Weekly Incident Report
2021-02-16 10:45 PST
On February 9, police witnessed a vehicle on Highway 101 near Nickerson Road, Sechelt, having mechanical issues. As the vehicle started to move, a tire locked up and smoke was observed as the driver attempted to continue driving. Police initiated a traffic stop and determined the driver had an expired driver’s licence and was a Driving Prohibition candidate. The driver was issued a Notice and Order to have the vehicle repaired and inspected, a Notice of Prohibition from driving for three months, and a Violation Ticket for No Driver’s Licence. The vehicle was towed and the matter has been referred to RoadSafetyBC.
On February 14, police attended a single vehicle incident in the 2500 block of Highway 101, Roberts Creek, after a nearby resident reported hearing a loud crash. Police located a vehicle in the ditch, with the driver and passengers standing unhurt outside of it. The driver advised that he had swerved to avoid a deer and lost control of his vehicle. Police did not note any signs of impairment but did find the driver’s licence was noted as being on
hold and that he was a Driving Prohibition candidate. The driver was served a Notice of Prohibition from driving for three months. The damaged vehicle was towed and the matter has been referred to RoadSafetyBC.
On February 9, an anonymous person turned in a found iPhone. Owner may claim within 90 days with detailed description. The phone has some distinctive features. Please reference police file 2021-902.
Break and Enter
Overnight on February 10, a suspect gained entry to a business in the 1000 block of Roberts Creek Road, Roberts Creek, after smashing a glass door with a rock. Once inside, the suspect unsuccessfully attempted to pry open a safe before leaving through the rear doors. It is unknown at this time if anything else was stolen. Police reviewed surveillance video and have identified the suspect. The file is still under investigation.
On February 10, police noticed a vehicle on Sechelt Inlet Road near Slim Street, Sechelt, with expired insurance. Police initiated a traffic stop and noted the lone driver and occupant exhibiting signs of possible intoxication from alcohol. The driver, who advised he had consumed alcohol recently, was given a roadside alcohol screening test. After two fail results, the driver was issued a 90-day Immediate Roadside Prohibition and his vehicle was impounded for thirty days. The matter has been referred to RoadSafetyBC.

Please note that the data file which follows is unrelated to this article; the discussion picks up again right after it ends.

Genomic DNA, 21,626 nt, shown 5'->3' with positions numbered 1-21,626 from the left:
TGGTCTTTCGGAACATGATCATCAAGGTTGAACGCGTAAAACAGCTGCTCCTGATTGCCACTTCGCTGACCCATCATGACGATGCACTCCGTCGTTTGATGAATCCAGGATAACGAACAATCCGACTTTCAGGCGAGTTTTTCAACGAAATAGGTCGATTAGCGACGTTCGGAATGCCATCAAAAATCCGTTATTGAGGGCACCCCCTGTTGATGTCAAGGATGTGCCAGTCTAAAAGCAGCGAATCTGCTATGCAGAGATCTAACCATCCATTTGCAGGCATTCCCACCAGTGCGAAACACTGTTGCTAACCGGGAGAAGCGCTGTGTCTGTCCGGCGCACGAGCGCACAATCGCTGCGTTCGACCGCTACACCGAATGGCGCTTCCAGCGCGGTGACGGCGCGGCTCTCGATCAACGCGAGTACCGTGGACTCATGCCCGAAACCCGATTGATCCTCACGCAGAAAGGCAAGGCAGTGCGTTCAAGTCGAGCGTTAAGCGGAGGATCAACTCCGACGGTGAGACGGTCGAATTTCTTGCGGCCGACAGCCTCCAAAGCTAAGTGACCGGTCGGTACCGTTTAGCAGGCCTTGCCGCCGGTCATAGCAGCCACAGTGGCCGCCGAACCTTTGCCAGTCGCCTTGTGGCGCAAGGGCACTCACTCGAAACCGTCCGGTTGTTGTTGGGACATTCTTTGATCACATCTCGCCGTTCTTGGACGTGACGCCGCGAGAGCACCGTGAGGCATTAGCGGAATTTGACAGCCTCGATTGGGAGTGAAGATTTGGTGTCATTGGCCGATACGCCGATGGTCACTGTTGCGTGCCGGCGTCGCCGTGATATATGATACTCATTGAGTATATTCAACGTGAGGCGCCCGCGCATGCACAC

Hit and Run
On February 11, a witness reported hit and run after a large truck struck a vehicle parked in a business parking lot in the 1100 block of Gibsons Way, Gibsons, knocking off the front bumper. The driver was seen exiting his vehicle, looking at the damage and then getting back into his vehicle and driving away without leaving a note for the damaged vehicle owner. Fortunately, the witness was able to note the suspect vehicle’s licence plate number and driver description. Police will be following up with the registered owner. The file is still under investigation.
On February 11, a suspect was witnessed shoplifting a number of items from a business in the 5600 block of Wharf Avenue. Staff confronted the suspect and were able to recover two of the stolen items but the suspect fled on foot with the other items. Police reviewed surveillance video and were able to identify the suspect. The file is still under investigation.
On February 12, a coast resident reported an attempted fraud after receiving a phone call from a scammer who advised that the resident was owed a refund for a program he’d purchased for his computer years earlier. As the resident recalled he had cancelled some kind of program many years ago, he felt the scammer was legitimate and provided the scammer with his credit card information in order to receive the
refund. The scammer then told the resident that as the company server was down, he needed to access the resident’s computer in order to process the
refund. The resident allowed the scammer to remotely access his computer. The scammer made it appear that a large sum of money had been deposited into the resident’s account in error, and tried to convince the resident to go buy a number of gift cards to
pay back the money. Fortunately, the resident grew suspicious and discontinued communication with the scammer. There are very few, if any, reasons any legitimate institution would need to given remote access to your personal computer. To learn more about common scams and how to recognize the red flags, please visit sites such as the Canadian Anti-Fraud Centre at www.antifraudcentre-centreantifraude.ca or the Better Business Bureau at www.bbb.org.
Cst. Karen WhitbyMedia Relations Officer
Sunshine Coast RCMP
sunshinecoast.rcmp-grc.gc.ca (English only)
5800 Teredo St. Sechelt, BC V0N 3A0
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